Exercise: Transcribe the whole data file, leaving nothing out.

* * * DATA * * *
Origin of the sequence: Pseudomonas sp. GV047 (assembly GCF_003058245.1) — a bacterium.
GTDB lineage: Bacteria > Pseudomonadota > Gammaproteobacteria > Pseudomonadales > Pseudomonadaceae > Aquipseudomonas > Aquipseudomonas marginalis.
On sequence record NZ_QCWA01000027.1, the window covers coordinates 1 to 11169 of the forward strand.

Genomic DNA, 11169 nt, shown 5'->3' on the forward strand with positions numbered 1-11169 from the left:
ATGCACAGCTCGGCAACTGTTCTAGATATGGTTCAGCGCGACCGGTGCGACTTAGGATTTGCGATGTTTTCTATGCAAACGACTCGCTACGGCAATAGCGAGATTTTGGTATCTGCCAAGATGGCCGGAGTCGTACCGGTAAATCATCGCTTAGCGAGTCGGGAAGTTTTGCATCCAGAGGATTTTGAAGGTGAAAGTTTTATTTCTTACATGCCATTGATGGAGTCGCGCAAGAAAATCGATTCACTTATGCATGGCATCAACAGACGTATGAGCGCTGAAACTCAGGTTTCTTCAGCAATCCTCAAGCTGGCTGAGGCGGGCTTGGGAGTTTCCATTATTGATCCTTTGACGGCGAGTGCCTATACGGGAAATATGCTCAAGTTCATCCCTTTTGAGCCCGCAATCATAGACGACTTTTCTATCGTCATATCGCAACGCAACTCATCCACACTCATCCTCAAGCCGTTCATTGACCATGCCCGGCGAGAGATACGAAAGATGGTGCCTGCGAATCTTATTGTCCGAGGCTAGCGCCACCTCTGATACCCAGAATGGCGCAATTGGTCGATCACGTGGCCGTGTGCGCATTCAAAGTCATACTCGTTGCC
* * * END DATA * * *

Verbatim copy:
Origin of the sequence: Pseudomonas sp. GV047 (assembly GCF_003058245.1) — a bacterium.
GTDB lineage: Bacteria > Pseudomonadota > Gammaproteobacteria > Pseudomonadales > Pseudomonadaceae > Aquipseudomonas > Aquipseudomonas marginalis.
On sequence record NZ_QCWA01000027.1, the window covers coordinates 1 to 11169 of the forward strand.

Genomic DNA, 11169 nt, shown 5'->3' on the forward strand with positions numbered 1-11169 from the left:
ATGCACAGCTCGGCAACTGTTCTAGATATGGTTCAGCGCGACCGGTGCGACTTAGGATTTGCGATGTTTTCTATGCAAACGACTCGCTACGGCAATAGCGAGATTTTGGTATCTGCCAAGATGGCCGGAGTCGTACCGGTAAATCATCGCTTAGCGAGTCGGGAAGTTTTGCATCCAGAGGATTTTGAAGGTGAAAGTTTTATTTCTTACATGCCATTGATGGAGTCGCGCAAGAAAATCGATTCACTTATGCATGGCATCAACAGACGTATGAGCGCTGAAACTCAGGTTTCTTCAGCAATCCTCAAGCTGGCTGAGGCGGGCTTGGGAGTTTCCATTATTGATCCTTTGACGGCGAGTGCCTATACGGGAAATATGCTCAAGTTCATCCCTTTTGAGCCCGCAATCATAGACGACTTTTCTATCGTCATATCGCAACGCAACTCATCCACACTCATCCTCAAGCCGTTCATTGACCATGCCCGGCGAGAGATACGAAAGATGGTGCCTGCGAATCTTATTGTCCGAGGCTAGCGCCACCTCTGATACCCAGAATGGCGCAATTGGTCGATCACGTGGCCGTGTGCGCATTCAAAGTCATACTCGTTGCC